Can credit bureaus be trusted with consumers' data? An investigation conducted by security blogger Brian Krebs calls the practices of these stewards of consumer credit histories into question.
According to Krebs, an identity theft service called Superget.info that sold the bank account data, credit card data, Social Security numbers and drivers' license numbers of millions of Americans purchased much of its data from credit bureau Experian, or more precisely a company Experian bought in March 2012 called Court Ventures. Court Ventures is an aggregator of public records data, obtained from state and county sources.
The blog states that after the acquisition, the alleged proprietor of Superget.info paid Experian for monthly data access charges using wire transfers sent from Singapore, which should have raised red flags at the top-three credit bureau, which is based in Costa Mesa, Calif.
Experian offered American Banker this comment in response to the blog's charges (it provided the identical language to Brian Krebs):
"The suspect in this case obtained access to US Info Search data through Court Ventures prior to the time Experian acquired the company. To be clear, no Experian database was accessed. Experian acquired Court Ventures in March, 2012 because of its national public records database. After the acquisition, the US Secret Service notified Experian that Court Ventures had been and was continuing to resell data from US Info Search to a third party possibly engaged in illegal activity. Following notice by the US Secret Service, Experian discontinued reselling US Info Search data and worked closely and in full cooperation with law enforcement to bring Vietnamese national Hieu Minh Ngo, the alleged perpetrator, to justice. Because of the ongoing federal investigation, we are not free to say anything further at this time."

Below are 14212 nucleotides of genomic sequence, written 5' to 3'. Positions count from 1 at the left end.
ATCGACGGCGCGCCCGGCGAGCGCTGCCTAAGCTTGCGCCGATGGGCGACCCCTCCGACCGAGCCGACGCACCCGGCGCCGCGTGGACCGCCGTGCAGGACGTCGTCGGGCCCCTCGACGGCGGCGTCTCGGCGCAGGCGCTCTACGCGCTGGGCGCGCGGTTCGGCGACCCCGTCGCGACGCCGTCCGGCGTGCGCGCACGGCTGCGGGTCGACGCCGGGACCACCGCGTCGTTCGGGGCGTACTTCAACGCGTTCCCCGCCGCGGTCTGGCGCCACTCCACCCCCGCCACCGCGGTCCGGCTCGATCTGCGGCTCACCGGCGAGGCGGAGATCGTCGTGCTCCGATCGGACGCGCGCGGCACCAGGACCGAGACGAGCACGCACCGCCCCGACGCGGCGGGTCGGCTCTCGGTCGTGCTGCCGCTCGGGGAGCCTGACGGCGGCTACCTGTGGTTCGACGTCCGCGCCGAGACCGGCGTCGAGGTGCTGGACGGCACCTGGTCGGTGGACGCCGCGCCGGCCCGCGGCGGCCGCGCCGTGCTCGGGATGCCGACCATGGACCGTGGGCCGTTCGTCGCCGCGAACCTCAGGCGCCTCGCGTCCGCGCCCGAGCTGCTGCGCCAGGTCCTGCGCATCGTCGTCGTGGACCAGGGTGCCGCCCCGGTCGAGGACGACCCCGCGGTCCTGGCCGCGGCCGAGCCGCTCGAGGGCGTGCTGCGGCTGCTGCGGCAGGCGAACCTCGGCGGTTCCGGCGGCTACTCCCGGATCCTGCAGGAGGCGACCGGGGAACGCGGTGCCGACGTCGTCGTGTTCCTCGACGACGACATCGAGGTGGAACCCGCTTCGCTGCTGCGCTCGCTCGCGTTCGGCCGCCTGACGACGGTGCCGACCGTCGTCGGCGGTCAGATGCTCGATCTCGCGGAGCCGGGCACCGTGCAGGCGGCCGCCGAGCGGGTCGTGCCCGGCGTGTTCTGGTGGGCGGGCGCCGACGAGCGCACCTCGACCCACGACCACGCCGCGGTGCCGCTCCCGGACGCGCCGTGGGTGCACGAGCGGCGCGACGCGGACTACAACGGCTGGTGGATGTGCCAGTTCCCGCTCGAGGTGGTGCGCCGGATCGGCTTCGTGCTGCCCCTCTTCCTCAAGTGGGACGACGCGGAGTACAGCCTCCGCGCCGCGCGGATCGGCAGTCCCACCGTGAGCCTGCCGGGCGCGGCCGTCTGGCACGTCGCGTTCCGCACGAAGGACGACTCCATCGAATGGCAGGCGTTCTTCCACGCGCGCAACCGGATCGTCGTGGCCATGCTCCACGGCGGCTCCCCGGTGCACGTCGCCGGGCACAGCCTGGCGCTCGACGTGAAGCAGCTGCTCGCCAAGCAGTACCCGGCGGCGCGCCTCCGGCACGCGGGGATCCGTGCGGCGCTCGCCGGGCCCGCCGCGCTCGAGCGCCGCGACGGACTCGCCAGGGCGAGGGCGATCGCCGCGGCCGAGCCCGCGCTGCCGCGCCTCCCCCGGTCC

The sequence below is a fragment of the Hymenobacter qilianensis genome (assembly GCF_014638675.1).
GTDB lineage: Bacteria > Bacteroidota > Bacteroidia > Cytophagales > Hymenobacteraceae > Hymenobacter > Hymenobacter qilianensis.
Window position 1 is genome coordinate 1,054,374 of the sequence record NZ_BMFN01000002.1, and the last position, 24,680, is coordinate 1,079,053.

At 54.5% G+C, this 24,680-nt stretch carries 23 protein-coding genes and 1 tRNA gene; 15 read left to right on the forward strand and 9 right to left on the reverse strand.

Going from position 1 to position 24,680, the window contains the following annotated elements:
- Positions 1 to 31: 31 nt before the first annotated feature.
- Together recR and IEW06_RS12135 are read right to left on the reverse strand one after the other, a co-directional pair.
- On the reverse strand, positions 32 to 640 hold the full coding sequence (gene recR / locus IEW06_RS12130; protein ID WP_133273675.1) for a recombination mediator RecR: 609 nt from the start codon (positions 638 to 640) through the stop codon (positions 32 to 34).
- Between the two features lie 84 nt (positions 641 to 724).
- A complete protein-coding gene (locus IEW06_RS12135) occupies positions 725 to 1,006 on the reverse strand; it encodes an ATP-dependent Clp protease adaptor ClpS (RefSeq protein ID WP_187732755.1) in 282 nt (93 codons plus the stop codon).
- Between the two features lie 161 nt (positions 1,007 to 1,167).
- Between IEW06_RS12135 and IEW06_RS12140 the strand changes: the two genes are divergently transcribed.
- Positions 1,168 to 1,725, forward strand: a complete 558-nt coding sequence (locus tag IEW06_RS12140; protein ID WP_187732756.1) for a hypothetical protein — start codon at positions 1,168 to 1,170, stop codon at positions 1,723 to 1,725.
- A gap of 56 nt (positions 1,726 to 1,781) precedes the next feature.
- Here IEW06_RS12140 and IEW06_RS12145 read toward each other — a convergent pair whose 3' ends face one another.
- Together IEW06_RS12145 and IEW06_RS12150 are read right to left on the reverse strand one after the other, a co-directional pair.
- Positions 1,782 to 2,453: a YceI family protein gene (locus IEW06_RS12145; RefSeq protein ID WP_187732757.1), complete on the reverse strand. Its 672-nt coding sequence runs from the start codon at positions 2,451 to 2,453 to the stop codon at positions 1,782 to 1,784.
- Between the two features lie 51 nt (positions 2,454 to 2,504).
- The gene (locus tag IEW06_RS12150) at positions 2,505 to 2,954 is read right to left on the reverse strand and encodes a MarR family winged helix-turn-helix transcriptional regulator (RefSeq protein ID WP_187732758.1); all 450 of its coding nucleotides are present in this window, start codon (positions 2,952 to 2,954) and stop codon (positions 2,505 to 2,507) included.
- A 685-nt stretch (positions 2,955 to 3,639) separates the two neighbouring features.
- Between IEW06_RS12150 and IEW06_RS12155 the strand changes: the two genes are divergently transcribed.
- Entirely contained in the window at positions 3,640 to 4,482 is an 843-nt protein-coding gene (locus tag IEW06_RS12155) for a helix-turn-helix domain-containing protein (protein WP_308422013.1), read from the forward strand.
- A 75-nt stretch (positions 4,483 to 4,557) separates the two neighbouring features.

Experian did not respond to a query about why it didn't question the wire transfers from Singapore, when its service is geared toward U.S. companies. It also did not respond to a question about what the company is doing to prevent future breaches.